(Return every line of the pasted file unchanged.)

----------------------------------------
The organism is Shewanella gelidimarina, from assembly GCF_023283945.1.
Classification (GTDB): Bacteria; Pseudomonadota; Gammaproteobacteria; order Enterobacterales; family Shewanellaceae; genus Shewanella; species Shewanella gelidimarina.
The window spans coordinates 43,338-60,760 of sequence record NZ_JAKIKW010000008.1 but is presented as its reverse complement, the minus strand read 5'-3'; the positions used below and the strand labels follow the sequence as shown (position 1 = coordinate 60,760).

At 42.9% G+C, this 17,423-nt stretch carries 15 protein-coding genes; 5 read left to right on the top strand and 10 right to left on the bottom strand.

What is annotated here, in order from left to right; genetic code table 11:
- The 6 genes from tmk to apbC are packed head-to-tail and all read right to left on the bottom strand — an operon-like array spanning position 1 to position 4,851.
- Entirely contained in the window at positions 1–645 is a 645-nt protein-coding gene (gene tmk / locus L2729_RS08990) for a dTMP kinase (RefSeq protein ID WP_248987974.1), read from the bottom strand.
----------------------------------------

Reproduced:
The organism is Shewanella gelidimarina, from assembly GCF_023283945.1.
Classification (GTDB): Bacteria; Pseudomonadota; Gammaproteobacteria; order Enterobacterales; family Shewanellaceae; genus Shewanella; species Shewanella gelidimarina.
The window spans coordinates 43,338-60,760 of sequence record NZ_JAKIKW010000008.1 but is presented as its reverse complement, the minus strand read 5'-3'; the positions used below and the strand labels follow the sequence as shown (position 1 = coordinate 60,760).

At 42.9% G+C, this 17,423-nt stretch carries 15 protein-coding genes; 5 read left to right on the top strand and 10 right to left on the bottom strand.

What is annotated here, in order from left to right; genetic code table 11:
- The 6 genes from tmk to apbC are packed head-to-tail and all read right to left on the bottom strand — an operon-like array spanning position 1 to position 4,851.
- Entirely contained in the window at positions 1–645 is a 645-nt protein-coding gene (gene tmk / locus L2729_RS08990) for a dTMP kinase (RefSeq protein ID WP_248987974.1), read from the bottom strand.